The word ‘holocaust’ comes from ancient Greek and means ‘burnt offering’. Even before the Second World War, the word was sometimes used to describe the death of a large group of people, but since 1945, it has become almost synonymous with the murder of the European Jews during the Second World War. That's why we use the term 'the Holocaust'. Jews also refer to it with the word ‘Shoah’, which is Hebrew for 'catastrophe'.
The Holocaust has a number of causes. Its direct cause is the fact that the Nazis wanted to exterminate the Jews and that they were able to do so. But their lust for murder didn't come out of nowhere. The antisemitic Nazi ideology must be considered in the broader context of the age-old hostility towards Jews, modern racism, and nationalism.
The main goal of the Nazis was to remove the Jews from Germany by allowing them to emigrate. To encourage them to do so, they took away their livelihoods. Jews were no longer allowed to work in certain professions. They were no longer allowed in some pubs or public parks. In 1935, the Nuremberg Racial Laws came into force. Jews were forbidden to marry non-Jews. Jews also lost their citizenship, which officially turned them into second-class citizens with fewer rights than non-Jews.
In 1938, the Nazis organised pogroms all over Germany: the Kristallnacht (Crystal Night). Jewish houses, synagogues, and shops were destroyed and thousands of Jewish people were imprisoned in concentration camps. When the war broke out in September 1939, about 250,000 Jews fled Germany because of the violence and discrimination.
The Jews in the Occupied Territories were usually ordered to report to a central point, often on the pretext of deportation, or they were rounded up during raids. Then the Nazis would then take them to a remote place where they were executed. In 1941 alone, close to 900,000 Soviet Jews were murdered in this way.
Mass murder seems an extreme alternative to the previous plans for deportation. The war made it impossible to deport Jews to Madagascar, and the plan to push the Jews back further to the east could not be carried out because the victory over the Soviet Union was not forthcoming. And so, the 'final solution to the Jewish question’ took the form of genocide. During the Wannsee Conference, on 20 January 1942, Nazi officials discussed the execution of the planned murder of the eleven million Jews living in Europe.
In late 1941, the Nazis began preparing for the murder of more than two million Jews living in the General Government, the occupied part of Poland. The Nazis also experimented with mass murder in other occupied and annexed areas of Eastern Europe. In Chelmno, they introduced the use of gas to kill Polish Jews. This method was faster and considered less ‘aggravating' for the SS officers involved than shooting people.Under the code name Aktion Reinhard, the Nazis built several extermination camps: Belzec, Sobibor, and Treblinka. Here, the victims were murdered in gas chambers with diesel engine exhaust fumes immediately upon arrival.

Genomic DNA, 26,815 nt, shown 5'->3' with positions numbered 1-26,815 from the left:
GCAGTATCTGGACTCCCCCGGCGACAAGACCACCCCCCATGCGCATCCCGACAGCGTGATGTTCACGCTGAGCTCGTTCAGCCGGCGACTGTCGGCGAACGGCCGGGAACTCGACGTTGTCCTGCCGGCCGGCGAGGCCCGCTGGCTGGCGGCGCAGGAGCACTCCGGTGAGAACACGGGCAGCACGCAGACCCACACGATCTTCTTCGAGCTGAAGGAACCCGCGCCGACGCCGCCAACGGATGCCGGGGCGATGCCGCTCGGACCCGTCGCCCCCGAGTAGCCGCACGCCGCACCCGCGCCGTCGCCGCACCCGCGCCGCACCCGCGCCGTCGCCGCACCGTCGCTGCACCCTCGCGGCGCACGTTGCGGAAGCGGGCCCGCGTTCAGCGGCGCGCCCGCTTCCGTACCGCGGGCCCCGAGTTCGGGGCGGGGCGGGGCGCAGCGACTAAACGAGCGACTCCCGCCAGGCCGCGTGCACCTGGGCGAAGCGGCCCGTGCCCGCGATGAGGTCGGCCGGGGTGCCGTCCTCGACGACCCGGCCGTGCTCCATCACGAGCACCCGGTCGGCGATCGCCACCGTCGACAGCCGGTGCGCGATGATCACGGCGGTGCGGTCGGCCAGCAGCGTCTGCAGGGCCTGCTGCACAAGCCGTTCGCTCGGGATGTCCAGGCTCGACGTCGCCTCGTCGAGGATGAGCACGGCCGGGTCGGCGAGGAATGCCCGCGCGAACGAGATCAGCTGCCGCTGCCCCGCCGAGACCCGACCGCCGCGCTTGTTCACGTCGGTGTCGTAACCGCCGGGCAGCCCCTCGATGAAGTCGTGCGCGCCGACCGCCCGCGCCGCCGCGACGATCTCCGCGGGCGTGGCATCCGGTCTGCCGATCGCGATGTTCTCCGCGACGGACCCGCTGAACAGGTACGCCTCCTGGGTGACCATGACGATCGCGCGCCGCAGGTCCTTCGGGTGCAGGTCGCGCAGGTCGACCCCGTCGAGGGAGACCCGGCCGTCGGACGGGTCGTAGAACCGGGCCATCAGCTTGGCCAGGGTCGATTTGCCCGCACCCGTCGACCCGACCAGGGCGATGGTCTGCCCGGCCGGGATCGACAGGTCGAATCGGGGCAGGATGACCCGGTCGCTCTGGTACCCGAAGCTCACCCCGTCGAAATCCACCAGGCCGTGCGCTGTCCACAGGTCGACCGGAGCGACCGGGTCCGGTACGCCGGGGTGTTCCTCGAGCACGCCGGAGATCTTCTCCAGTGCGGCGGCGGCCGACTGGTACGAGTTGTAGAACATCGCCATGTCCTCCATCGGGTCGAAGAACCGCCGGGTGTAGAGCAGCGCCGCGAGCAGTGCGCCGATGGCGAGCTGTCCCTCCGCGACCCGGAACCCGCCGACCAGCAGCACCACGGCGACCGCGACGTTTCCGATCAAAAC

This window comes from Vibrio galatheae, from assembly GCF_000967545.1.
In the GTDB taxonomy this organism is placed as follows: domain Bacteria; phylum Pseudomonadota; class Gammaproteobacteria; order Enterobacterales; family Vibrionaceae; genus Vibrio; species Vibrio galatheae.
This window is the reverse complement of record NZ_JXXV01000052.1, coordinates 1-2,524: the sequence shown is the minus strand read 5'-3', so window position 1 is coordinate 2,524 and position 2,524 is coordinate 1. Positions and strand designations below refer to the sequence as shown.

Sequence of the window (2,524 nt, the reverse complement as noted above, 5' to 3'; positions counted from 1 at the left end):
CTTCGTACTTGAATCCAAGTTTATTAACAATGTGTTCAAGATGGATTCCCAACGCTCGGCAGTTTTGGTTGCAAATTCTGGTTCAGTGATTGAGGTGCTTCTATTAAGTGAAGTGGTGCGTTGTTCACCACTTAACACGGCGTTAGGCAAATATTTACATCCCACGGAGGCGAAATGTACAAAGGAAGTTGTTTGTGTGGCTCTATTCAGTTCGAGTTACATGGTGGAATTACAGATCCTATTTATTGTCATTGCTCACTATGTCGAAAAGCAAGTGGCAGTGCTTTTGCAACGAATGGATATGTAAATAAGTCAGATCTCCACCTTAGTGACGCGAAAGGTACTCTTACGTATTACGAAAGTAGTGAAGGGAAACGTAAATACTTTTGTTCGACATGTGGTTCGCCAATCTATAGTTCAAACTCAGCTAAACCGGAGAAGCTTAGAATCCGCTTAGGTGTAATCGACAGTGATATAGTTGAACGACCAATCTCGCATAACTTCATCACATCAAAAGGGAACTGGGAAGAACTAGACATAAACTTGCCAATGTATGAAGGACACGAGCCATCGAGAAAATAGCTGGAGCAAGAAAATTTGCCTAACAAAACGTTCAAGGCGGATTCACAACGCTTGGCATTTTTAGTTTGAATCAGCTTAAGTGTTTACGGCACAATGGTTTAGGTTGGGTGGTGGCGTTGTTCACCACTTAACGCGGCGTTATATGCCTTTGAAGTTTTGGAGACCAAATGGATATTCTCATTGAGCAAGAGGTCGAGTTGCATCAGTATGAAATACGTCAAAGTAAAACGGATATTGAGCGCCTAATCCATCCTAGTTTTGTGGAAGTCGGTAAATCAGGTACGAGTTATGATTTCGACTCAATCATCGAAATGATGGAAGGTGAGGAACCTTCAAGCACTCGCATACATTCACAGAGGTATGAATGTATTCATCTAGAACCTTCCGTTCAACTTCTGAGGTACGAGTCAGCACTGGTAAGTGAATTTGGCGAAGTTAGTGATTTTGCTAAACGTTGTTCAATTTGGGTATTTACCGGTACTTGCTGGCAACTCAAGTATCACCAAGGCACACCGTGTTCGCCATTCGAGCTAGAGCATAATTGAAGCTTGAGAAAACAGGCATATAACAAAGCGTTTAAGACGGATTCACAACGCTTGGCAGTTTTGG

The only purpose of the extermination camps was to kill people. Only a small number of Jews were kept alive to help with the killing process. In November 1943, Aktion Reinhard was terminated. The camps were disassembled and the bodies of the victims were excavated and burned. The Nazis then planted trees on the grounds to wipe out their crimes. At least 1.75 million Jews were murdered during Aktion Reinhard.
In the middle of 1942, the Germans began deporting Jews from the occupied territories in Western Europe. The decision-making process and dynamics differed from one country to the next, as did the numbers of victims. 104,000 Jews were deported.
Jews were brought in from other occupied parts of Europe. In 1943 and 1944, deportations started from the occupied regions in Italy, Hungary, Greece, and the Balkans. Only when the Allies were drawing near, by end of 1944, did the persecution of the Jews slowly come to a halt. In the last months of the war, thousands of Jews died during the 'death marches' after the Germans had evacuated the concentration camps to prevent the prisoners from falling into the hands of the Allied troops. Even after liberation, people still died of malnutrition, disease, and exhaustion.
The main perpetrators of the Holocaust were the Nazis who planned and carried out the mass murder. Still, they could never have done this without the support and help of millions of Germans and others.
Throughout the occupied territories, there were numerous collaborators, who reported Jews to the Germans or helped the Germans to find Jews in hiding. Government agencies often followed the orders of the Germans and cooperated in the arrest and deportation of Jews. Sometimes they did so in order to prevent worse from happening, but their actions often had fatal consequences for the Jews. In Eastern Europe, some people sided with the Germans to join them in the fight against the hated Soviet regime. The Germans sometimes recruited personnel for the extermination camps among Soviet prisoners of war, for whom this was their only chance to escape death.
Reports on the murder of Jews reached the Allied countries from 1942 onwards, but the effect was limited, partly because they were often based on ‘hearsay’ and they reached the other side of the ocean with great delay. Besides, the Nazi crimes were so inconceivable that few could believe that the reports were not exaggerated. Only when the Allies liberated the concentration and extermination camps did the world fully realise the extent of the crime that had taken place.